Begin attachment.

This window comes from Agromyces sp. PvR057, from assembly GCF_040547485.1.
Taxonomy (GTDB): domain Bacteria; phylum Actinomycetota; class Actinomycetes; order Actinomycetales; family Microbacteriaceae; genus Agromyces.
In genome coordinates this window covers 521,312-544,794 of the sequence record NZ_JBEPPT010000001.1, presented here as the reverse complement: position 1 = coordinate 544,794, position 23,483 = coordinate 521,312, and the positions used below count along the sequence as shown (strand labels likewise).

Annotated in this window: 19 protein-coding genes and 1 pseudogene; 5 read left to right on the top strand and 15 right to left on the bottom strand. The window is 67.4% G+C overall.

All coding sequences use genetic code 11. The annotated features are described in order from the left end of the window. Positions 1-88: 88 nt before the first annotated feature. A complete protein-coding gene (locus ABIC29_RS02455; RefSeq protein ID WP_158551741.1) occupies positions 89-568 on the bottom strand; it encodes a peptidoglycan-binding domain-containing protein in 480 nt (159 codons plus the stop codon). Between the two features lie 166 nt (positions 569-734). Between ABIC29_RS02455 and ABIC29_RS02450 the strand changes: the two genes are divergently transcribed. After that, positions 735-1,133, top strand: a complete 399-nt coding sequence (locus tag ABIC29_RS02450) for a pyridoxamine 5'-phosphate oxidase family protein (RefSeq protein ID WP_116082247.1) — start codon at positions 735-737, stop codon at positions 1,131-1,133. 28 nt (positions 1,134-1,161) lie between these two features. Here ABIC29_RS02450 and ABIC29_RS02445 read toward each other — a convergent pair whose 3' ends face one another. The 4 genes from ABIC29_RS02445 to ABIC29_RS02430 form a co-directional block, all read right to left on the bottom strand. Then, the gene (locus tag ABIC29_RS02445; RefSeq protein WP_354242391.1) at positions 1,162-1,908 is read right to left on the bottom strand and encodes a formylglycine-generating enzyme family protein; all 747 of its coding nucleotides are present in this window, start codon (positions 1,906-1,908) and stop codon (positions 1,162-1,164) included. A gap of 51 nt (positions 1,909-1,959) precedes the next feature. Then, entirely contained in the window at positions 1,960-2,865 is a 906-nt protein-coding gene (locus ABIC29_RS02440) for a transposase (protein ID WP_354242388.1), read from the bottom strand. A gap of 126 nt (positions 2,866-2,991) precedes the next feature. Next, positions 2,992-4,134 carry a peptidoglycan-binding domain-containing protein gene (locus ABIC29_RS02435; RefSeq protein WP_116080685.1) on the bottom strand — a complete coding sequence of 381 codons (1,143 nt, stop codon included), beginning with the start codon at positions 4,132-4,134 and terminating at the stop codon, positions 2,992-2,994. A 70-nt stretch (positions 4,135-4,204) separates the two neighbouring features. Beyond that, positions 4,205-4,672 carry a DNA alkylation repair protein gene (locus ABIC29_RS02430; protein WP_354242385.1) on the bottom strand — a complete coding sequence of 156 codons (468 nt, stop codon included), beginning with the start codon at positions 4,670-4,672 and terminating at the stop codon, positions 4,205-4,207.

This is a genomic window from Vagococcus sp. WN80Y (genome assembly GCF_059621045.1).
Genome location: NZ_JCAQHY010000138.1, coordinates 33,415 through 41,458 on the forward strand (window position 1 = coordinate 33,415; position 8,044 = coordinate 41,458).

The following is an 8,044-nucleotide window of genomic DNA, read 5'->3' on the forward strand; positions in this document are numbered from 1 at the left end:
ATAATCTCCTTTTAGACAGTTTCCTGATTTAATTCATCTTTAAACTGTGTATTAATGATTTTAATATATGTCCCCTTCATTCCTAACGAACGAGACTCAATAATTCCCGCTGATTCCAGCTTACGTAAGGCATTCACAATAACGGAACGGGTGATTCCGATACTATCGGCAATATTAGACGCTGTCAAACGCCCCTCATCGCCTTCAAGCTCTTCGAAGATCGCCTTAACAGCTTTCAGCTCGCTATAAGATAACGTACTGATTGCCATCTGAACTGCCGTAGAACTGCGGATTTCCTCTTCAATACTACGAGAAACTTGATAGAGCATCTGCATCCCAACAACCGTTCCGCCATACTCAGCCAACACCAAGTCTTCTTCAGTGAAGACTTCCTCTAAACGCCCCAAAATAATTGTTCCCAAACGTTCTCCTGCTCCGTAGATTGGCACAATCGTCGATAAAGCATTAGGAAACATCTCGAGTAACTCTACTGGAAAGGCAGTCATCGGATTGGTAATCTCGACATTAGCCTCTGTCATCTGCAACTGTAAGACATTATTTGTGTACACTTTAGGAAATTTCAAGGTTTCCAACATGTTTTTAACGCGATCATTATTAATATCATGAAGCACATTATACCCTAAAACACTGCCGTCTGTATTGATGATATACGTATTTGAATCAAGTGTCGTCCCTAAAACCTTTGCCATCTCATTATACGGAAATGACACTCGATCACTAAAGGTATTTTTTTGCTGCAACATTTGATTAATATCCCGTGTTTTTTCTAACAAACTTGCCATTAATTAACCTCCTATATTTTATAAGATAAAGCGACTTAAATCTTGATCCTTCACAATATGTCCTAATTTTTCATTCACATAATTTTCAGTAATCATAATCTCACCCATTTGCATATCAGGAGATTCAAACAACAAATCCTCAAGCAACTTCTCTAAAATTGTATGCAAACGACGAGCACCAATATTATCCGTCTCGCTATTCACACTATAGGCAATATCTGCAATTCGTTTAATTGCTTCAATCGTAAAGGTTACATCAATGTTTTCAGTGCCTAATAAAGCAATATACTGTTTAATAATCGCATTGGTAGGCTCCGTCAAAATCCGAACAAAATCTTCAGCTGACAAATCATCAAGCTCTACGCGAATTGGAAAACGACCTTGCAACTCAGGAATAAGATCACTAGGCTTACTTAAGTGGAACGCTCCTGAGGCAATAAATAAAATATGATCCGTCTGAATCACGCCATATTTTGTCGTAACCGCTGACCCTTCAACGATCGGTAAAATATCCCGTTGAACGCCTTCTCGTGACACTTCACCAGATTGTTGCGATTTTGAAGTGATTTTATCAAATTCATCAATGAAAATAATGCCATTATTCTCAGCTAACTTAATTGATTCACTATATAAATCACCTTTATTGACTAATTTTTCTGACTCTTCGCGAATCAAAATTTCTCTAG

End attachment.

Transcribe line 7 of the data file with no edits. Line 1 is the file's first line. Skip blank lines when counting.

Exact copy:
Genome location: NZ_JCAQHY010000138.1, coordinates 33,415 through 41,458 on the forward strand (window position 1 = coordinate 33,415; position 8,044 = coordinate 41,458).